We began the morning with introductions and then delved into learning the basics of bacteria testing and E. coli. Participants learned to plate and incubate water samples to later count and analyze bacteria colonies. Detecting the presence of E. coli colonies is especially important for streams and creeks that serve as sources of drinking water for surrounding communities. On Friday afternoon, we presented the theory and methods for our chemical monitoring. We put this knowledge into practice in nearby Río Piro, with the more experienced monitoring groups explaining and training our newer RSO members. Everyone loved watching the water samples change colors from chemical reactions during the pH and dissolved oxygen tests!

12360052_1077661145611513_344362589382343604_n.2A two-day workshop meant participants had several opportunities to enjoy the beautiful life and sights surrounding Piro Station. We all walked to the beach on Friday afternoon to watch a fiery sunset over the Pejeperro rocks and Pacific Ocean. After a delicious dinner, some herpetologist volunteers (who study reptiles and amphibians) led a night walk through the stream. We found a giant shrimp, huge bull frog, several toads, frog eggs hanging on leaves and branches, a couple spiders and crabs, and even a poisonous terciopelo (Fer de lance) snake! For the early birds in the group came a pre-breakfast walk to Piro beach for a sparkling sunrise. While we definitely worked hard during this workshop, it was fun to also explore the ocean and rainforest surrounding us!

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Piro Beach Sunrise

On Saturday morning Alejandro, a wonderful colleague from the Universidad de Costa Rica, introduced the biological monitoring aspect of Ríos Saludables to workshop participants. Using hand-held colanders, kick nets, and forceps, we practiced collecting and identifying over 20 species of macroinvertebrates in Río Coyunda. Among our favorite species were the mayflies, shrimp, water scorpions, and caddisflies (which can build their own homes out of leaves or pebbles!).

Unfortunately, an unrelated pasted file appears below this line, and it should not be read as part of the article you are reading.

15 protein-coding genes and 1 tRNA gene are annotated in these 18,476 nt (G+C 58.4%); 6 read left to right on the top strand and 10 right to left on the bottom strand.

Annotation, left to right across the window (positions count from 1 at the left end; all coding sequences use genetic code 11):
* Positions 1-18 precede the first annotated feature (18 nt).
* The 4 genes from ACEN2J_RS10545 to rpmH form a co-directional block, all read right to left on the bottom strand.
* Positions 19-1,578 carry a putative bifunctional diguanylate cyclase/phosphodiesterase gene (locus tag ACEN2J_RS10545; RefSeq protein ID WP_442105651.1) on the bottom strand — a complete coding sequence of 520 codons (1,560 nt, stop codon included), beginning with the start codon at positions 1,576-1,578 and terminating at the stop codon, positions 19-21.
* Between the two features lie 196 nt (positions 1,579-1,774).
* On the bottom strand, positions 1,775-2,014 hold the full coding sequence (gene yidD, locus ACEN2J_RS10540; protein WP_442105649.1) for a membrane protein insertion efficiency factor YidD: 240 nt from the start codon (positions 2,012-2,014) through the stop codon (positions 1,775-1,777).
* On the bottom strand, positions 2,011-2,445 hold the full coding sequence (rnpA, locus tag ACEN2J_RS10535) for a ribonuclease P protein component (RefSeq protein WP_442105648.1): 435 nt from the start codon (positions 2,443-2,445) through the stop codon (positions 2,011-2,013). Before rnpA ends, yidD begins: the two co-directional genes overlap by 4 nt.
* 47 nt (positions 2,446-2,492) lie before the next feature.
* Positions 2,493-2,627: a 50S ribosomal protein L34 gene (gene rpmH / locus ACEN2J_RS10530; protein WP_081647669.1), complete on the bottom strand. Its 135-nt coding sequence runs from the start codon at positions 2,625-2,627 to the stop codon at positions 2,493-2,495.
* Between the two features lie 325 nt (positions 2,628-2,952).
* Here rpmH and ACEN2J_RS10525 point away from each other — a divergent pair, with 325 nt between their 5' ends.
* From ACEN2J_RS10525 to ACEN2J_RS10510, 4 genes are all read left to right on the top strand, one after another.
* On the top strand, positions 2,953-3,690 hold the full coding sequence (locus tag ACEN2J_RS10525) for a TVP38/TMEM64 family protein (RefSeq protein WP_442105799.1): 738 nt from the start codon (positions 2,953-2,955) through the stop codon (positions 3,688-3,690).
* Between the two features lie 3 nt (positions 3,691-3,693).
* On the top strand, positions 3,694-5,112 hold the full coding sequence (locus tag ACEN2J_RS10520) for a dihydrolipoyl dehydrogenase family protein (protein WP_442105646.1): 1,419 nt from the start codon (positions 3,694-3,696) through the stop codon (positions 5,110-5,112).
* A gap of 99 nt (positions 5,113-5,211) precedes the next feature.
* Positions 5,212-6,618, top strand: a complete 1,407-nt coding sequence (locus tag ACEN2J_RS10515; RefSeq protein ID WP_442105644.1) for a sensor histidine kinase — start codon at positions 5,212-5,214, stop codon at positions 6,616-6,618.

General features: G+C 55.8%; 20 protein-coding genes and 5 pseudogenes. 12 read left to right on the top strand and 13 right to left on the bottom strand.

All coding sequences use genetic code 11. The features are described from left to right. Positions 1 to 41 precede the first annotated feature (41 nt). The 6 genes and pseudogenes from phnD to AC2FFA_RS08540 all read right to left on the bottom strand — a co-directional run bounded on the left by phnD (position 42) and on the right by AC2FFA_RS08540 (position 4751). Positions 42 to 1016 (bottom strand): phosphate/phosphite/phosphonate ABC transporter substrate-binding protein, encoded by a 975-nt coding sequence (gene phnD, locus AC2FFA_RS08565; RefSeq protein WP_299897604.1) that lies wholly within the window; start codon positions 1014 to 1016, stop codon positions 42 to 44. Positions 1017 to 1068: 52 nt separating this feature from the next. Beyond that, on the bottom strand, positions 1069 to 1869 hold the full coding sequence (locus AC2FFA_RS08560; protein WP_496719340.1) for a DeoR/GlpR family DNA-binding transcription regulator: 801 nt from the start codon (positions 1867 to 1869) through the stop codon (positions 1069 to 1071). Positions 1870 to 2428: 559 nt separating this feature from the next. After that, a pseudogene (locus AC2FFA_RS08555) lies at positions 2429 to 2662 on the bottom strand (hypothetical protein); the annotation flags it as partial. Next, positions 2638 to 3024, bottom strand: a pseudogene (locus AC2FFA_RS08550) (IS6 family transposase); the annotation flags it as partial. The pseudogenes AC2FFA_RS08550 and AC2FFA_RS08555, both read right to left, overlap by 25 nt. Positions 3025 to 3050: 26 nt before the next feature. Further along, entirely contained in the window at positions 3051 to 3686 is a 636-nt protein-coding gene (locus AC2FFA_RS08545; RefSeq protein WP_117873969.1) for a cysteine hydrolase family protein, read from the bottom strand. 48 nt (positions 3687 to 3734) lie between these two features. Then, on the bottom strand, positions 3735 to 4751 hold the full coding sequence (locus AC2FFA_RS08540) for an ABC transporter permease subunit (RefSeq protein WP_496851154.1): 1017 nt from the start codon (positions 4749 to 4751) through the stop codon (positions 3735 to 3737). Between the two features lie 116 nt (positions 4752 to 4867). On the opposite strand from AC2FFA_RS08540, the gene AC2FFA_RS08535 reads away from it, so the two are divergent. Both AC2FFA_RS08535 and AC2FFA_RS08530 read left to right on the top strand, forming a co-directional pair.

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RSO participants then learned how to record and analyze data from the macro-invertebrate sampling. In addition, Tabea presented a new online database called CitSci, which will serve as a space for RSO members to access and analyze data from their monitoring efforts. This website provides tools for comparing data across sites and over time, which will prove useful when sharing this information with local audiences and using it in advocacy to protect aquatic resources.

We finished the workshop with a discussion about what monitoring groups find most important in their work with Ríos Saludables. A common interest is to expand stream monitoring and education into schools in local communities, with RSO participants serving as leaders and facilitators for these activities. In addition, Osa Conservation (OC) staff are excited to see several RSO members willing and capable of taking on more leadership within the Ríos Saludables program. They may serve as contacts to assist newer monitors with tests and protocols, communicate with community leaders or school teachers to involve local students in RSO monitoring and other activities, and provide a unifying force to the broader network of Ríos Saludables participants. OC staff look forward to transitioning RSO towards sustainably functioning and being managed within local communities.

No workshop is complete without distributing certificates of participation and beautiful new Ríos Saludables de Osa t-shirts! We are now an official united force for the conservation of and education about our Osa Peninsula streams. A big thanks to all the OC staff involved in the preparation of this workshop and to the community participants who are making this program a success!

Ríos Saludables de Osa workshop completed!

 

Photo credits of: Alejandro Muñoz, Jim Palmer, Tabea Zimmermann